Remember that new skills take time to learn, and it's important to figure out what coping skills are right for you. What works for someone else may not be what's best for you.

Getting Help for Panic Attacks and Anxiety

If panic is interfering with your life, you understandably want relief. The good news is that panic is treatable. I offer therapy for anxiety disorders, and for unresolved trauma and depression which commonly occur along with panic attacks. Anxiety takes many forms and effects each person in unique ways. I integrate traditional talk therapies (Psychodynamic and Cognitive Behavioral Therapy) as well as EMDR, (a therapy developed for the treatment of trauma) to create an approach that's responsive to your needs and experience.

If you'd like to learn more about how I can help you overcome anxiety, please contact me for a free phone consultation at (626) 808-5463 or hollyaevansmft@gmail.com 




The Pain of Family Estrangement

A strained, distant or broken relationship with a family member is one of the most painful things a person can experience. When your childhood was complicated by abuse, neglect or trauma, the relationships you have with your family in adulthood can continue to be painful, confusing and sometimes difficult to endure. Often, the hurtful or dysfunctional behaviors continue, even after you've left home and established your own life.

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From the outside, it can be so hard to understand how family members can become estranged from each other. But the heartbreak of distancing or cutting off contact with a parent or sibling can stem from traumatic events, such as emotional abuse, sexual abuse, physical abuse and neglect, growing up in a household with mental illness or addiction. According to Kylie Agllias, author of Family Estrangement: A Matter of Perspective, these particular issues strain family relationships in ways that make families vulnerable to estrangement.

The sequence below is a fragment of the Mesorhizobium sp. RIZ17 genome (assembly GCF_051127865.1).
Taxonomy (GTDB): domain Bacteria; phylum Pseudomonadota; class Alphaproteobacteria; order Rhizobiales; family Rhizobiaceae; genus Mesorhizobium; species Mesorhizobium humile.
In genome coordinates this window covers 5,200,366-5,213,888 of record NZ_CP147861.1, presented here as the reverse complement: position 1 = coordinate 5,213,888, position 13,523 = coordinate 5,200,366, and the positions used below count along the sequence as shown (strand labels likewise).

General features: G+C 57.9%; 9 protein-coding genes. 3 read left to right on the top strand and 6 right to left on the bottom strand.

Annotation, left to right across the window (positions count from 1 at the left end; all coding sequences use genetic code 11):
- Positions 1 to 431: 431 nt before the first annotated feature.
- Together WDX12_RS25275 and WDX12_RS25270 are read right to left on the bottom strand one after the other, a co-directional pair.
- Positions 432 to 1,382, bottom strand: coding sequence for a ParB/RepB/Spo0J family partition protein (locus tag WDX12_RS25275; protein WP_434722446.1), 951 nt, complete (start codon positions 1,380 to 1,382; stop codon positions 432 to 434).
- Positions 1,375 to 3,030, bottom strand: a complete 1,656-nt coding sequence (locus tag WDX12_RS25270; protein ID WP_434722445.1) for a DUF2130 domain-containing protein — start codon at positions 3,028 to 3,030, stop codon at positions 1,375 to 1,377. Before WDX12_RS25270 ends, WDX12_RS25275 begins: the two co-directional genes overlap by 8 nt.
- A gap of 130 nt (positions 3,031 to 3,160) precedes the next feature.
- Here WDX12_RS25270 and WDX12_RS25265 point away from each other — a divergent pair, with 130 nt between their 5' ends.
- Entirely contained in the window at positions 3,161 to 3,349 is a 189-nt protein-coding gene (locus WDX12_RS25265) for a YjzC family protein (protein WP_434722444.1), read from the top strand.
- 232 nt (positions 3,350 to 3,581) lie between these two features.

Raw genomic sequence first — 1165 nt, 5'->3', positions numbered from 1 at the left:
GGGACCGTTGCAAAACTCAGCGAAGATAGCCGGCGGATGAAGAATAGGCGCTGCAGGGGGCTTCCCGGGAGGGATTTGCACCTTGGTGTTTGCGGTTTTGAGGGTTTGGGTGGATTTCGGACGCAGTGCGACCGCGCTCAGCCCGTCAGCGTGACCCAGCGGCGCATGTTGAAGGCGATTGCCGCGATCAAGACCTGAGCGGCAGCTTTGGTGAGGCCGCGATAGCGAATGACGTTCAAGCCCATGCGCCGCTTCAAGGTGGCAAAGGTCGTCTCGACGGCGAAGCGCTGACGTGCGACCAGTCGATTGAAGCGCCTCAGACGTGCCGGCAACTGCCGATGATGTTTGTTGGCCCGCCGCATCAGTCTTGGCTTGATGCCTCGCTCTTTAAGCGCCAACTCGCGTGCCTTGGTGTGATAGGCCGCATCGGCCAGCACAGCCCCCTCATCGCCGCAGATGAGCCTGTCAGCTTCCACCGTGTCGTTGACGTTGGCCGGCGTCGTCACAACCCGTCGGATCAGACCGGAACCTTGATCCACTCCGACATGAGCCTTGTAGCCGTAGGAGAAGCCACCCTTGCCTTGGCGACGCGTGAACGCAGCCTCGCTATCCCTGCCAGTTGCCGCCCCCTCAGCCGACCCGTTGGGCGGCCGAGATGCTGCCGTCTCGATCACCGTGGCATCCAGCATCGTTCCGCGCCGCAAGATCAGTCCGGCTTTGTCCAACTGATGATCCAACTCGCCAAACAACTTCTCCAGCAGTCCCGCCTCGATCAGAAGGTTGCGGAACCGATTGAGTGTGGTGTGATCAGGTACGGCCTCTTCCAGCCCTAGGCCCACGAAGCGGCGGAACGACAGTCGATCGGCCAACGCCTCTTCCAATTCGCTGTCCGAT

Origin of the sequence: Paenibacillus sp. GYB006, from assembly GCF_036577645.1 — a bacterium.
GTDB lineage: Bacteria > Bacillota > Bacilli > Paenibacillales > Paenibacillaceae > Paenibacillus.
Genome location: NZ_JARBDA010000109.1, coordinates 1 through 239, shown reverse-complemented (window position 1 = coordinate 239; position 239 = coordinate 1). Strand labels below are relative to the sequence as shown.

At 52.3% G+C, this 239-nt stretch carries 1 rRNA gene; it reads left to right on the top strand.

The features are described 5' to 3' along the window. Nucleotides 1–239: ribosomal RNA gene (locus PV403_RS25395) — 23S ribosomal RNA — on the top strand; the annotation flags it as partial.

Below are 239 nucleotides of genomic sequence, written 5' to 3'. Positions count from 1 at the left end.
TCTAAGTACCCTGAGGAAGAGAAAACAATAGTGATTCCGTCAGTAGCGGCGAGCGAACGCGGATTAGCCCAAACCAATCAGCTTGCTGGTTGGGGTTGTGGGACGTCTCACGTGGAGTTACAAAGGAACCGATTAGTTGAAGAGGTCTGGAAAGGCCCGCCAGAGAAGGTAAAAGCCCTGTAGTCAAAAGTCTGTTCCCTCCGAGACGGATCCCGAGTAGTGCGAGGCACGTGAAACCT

Estrangement takes many forms—efforts to establish emotional distance while maintaining contact, a breakdown of support, or a complete cut off of communication and contact. Trying to figure out what kind of relationship you can have with someone who's hurt, neglected or abused you is a painful process. Many questions arise during the process of trying to determine how to approach such damaged relationships. How much time can you spend talking with or visiting them? How much will you let them know about your life? Do you need to take a break from the relationship for awhile to give yourself time work through and heal from trauma? Or is contact with this person just too painful, damaging?

Many of the people I see in my therapy practice are struggling with this painful issue-either after becoming estranged from family members or as they're trying to find a way to stay connected. When there has been abuse or a failure on the part of a parent to acknowledge or protect against abuse, the adult parent child relationship is often deeply effected. If estrangement has grown out of a history of abuse between parent and child, the decision to cut off contact or find a way to maintain some sort of connection is naturally fraught with having to make decisions that will promote your own well-being and healing.

In her book Family Estrangement: A Matter of Perspective, Kylie Agllias writes that: “estrangement from a perpetrator of abuse is a legitimate and often essential way to promote health and healing for survivors. There are times when reconciliation is not appropriate. There are other instances where survivors of abuse find some form of reconciliation or forgiveness important to their health and healing. The very personal decision to estrange or attempt some form of reconciliation is one that should always be respected.”